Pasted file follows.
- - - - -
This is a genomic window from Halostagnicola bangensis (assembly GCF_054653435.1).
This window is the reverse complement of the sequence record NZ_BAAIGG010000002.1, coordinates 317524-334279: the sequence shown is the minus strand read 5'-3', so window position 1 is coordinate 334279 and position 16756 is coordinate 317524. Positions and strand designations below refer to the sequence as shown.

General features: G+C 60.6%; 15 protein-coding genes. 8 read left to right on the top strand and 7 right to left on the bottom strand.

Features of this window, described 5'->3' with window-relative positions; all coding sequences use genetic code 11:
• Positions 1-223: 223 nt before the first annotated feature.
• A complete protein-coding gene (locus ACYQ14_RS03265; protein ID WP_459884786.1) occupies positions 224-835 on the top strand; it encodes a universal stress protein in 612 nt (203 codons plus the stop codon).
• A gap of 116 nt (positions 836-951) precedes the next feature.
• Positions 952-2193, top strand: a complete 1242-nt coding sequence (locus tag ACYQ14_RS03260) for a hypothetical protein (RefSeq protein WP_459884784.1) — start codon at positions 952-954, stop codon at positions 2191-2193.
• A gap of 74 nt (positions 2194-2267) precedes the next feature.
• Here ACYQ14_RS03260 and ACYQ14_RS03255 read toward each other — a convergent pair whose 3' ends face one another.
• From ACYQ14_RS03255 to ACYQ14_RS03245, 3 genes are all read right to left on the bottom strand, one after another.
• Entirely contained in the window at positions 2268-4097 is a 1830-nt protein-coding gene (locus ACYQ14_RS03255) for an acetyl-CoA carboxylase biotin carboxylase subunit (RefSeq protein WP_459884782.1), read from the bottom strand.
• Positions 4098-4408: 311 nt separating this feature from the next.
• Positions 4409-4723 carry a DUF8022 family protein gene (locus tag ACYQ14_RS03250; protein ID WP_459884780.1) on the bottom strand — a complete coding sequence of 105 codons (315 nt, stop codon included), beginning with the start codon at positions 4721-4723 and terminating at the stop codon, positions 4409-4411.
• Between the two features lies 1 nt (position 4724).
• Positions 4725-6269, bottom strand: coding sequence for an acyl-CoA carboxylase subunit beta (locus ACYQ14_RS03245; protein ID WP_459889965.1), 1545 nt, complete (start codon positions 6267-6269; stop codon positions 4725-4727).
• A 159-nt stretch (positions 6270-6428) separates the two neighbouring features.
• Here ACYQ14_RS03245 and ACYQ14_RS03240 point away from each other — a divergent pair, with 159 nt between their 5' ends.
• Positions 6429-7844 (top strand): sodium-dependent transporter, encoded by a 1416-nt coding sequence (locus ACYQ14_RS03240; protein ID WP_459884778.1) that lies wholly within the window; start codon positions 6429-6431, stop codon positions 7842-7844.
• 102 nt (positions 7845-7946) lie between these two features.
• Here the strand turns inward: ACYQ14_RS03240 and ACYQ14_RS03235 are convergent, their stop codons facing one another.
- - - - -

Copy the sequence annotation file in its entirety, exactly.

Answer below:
This is a genomic window from Halostagnicola bangensis (assembly GCF_054653435.1).
This window is the reverse complement of the sequence record NZ_BAAIGG010000002.1, coordinates 317524-334279: the sequence shown is the minus strand read 5'-3', so window position 1 is coordinate 334279 and position 16756 is coordinate 317524. Positions and strand designations below refer to the sequence as shown.

General features: G+C 60.6%; 15 protein-coding genes. 8 read left to right on the top strand and 7 right to left on the bottom strand.

Features of this window, described 5'->3' with window-relative positions; all coding sequences use genetic code 11:
• Positions 1-223: 223 nt before the first annotated feature.
• A complete protein-coding gene (locus ACYQ14_RS03265; protein ID WP_459884786.1) occupies positions 224-835 on the top strand; it encodes a universal stress protein in 612 nt (203 codons plus the stop codon).
• A gap of 116 nt (positions 836-951) precedes the next feature.
• Positions 952-2193, top strand: a complete 1242-nt coding sequence (locus tag ACYQ14_RS03260) for a hypothetical protein (RefSeq protein WP_459884784.1) — start codon at positions 952-954, stop codon at positions 2191-2193.
• A gap of 74 nt (positions 2194-2267) precedes the next feature.
• Here ACYQ14_RS03260 and ACYQ14_RS03255 read toward each other — a convergent pair whose 3' ends face one another.
• From ACYQ14_RS03255 to ACYQ14_RS03245, 3 genes are all read right to left on the bottom strand, one after another.
• Entirely contained in the window at positions 2268-4097 is a 1830-nt protein-coding gene (locus ACYQ14_RS03255) for an acetyl-CoA carboxylase biotin carboxylase subunit (RefSeq protein WP_459884782.1), read from the bottom strand.
• Positions 4098-4408: 311 nt separating this feature from the next.
• Positions 4409-4723 carry a DUF8022 family protein gene (locus tag ACYQ14_RS03250; protein ID WP_459884780.1) on the bottom strand — a complete coding sequence of 105 codons (315 nt, stop codon included), beginning with the start codon at positions 4721-4723 and terminating at the stop codon, positions 4409-4411.
• Between the two features lies 1 nt (position 4724).
• Positions 4725-6269, bottom strand: coding sequence for an acyl-CoA carboxylase subunit beta (locus ACYQ14_RS03245; protein ID WP_459889965.1), 1545 nt, complete (start codon positions 6267-6269; stop codon positions 4725-4727).
• A 159-nt stretch (positions 6270-6428) separates the two neighbouring features.
• Here ACYQ14_RS03245 and ACYQ14_RS03240 point away from each other — a divergent pair, with 159 nt between their 5' ends.
• Positions 6429-7844 (top strand): sodium-dependent transporter, encoded by a 1416-nt coding sequence (locus ACYQ14_RS03240; protein ID WP_459884778.1) that lies wholly within the window; start codon positions 6429-6431, stop codon positions 7842-7844.
• 102 nt (positions 7845-7946) lie between these two features.
• Here the strand turns inward: ACYQ14_RS03240 and ACYQ14_RS03235 are convergent, their stop codons facing one another.